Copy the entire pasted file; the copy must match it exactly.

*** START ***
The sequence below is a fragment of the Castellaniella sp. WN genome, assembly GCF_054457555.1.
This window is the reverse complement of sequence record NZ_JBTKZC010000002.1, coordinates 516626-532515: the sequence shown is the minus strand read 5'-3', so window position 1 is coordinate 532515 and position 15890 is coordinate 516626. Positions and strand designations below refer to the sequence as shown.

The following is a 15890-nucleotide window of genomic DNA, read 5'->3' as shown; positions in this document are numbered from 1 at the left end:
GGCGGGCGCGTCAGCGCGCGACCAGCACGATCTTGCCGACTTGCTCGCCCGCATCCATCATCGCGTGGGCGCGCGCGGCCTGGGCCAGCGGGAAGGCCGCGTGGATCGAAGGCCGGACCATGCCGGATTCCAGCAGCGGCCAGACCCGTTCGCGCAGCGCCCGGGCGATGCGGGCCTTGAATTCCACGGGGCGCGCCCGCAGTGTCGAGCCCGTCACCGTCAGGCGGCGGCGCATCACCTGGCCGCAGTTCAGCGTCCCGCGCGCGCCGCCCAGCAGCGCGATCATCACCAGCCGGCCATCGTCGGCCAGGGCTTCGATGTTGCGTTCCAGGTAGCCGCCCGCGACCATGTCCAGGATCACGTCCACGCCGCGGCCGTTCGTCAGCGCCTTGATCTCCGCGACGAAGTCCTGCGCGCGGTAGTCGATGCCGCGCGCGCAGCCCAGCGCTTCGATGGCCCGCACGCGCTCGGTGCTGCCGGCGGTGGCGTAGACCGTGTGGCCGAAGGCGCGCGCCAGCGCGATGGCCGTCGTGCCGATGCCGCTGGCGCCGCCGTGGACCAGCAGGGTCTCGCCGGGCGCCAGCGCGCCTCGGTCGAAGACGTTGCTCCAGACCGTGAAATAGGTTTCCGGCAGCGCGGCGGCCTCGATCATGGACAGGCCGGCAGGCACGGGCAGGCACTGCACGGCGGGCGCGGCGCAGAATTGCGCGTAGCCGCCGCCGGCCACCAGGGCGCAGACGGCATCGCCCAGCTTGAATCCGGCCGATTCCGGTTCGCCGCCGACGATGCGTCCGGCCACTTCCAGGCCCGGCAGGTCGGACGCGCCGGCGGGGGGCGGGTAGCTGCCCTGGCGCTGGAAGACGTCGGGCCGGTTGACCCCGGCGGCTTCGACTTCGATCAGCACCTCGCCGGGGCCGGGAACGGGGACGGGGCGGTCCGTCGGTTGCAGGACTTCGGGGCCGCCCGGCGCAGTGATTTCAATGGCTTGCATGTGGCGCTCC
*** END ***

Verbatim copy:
The sequence below is a fragment of the Castellaniella sp. WN genome, assembly GCF_054457555.1.
This window is the reverse complement of sequence record NZ_JBTKZC010000002.1, coordinates 516626-532515: the sequence shown is the minus strand read 5'-3', so window position 1 is coordinate 532515 and position 15890 is coordinate 516626. Positions and strand designations below refer to the sequence as shown.

The following is a 15890-nucleotide window of genomic DNA, read 5'->3' as shown; positions in this document are numbered from 1 at the left end:
GGCGGGCGCGTCAGCGCGCGACCAGCACGATCTTGCCGACTTGCTCGCCCGCATCCATCATCGCGTGGGCGCGCGCGGCCTGGGCCAGCGGGAAGGCCGCGTGGATCGAAGGCCGGACCATGCCGGATTCCAGCAGCGGCCAGACCCGTTCGCGCAGCGCCCGGGCGATGCGGGCCTTGAATTCCACGGGGCGCGCCCGCAGTGTCGAGCCCGTCACCGTCAGGCGGCGGCGCATCACCTGGCCGCAGTTCAGCGTCCCGCGCGCGCCGCCCAGCAGCGCGATCATCACCAGCCGGCCATCGTCGGCCAGGGCTTCGATGTTGCGTTCCAGGTAGCCGCCCGCGACCATGTCCAGGATCACGTCCACGCCGCGGCCGTTCGTCAGCGCCTTGATCTCCGCGACGAAGTCCTGCGCGCGGTAGTCGATGCCGCGCGCGCAGCCCAGCGCTTCGATGGCCCGCACGCGCTCGGTGCTGCCGGCGGTGGCGTAGACCGTGTGGCCGAAGGCGCGCGCCAGCGCGATGGCCGTCGTGCCGATGCCGCTGGCGCCGCCGTGGACCAGCAGGGTCTCGCCGGGCGCCAGCGCGCCTCGGTCGAAGACGTTGCTCCAGACCGTGAAATAGGTTTCCGGCAGCGCGGCGGCCTCGATCATGGACAGGCCGGCAGGCACGGGCAGGCACTGCACGGCGGGCGCGGCGCAGAATTGCGCGTAGCCGCCGCCGGCCACCAGGGCGCAGACGGCATCGCCCAGCTTGAATCCGGCCGATTCCGGTTCGCCGCCGACGATGCGTCCGGCCACTTCCAGGCCCGGCAGGTCGGACGCGCCGGCGGGGGGCGGGTAGCTGCCCTGGCGCTGGAAGACGTCGGGCCGGTTGACCCCGGCGGCTTCGACTTCGATCAGCACCTCGCCGGGGCCGGGAACGGGGACGGGGCGGTCCGTCGGTTGCAGGACTTCGGGGCCGCCCGGCGCAGTGATTTCAATGGCTTGCATGTGGCGCTCC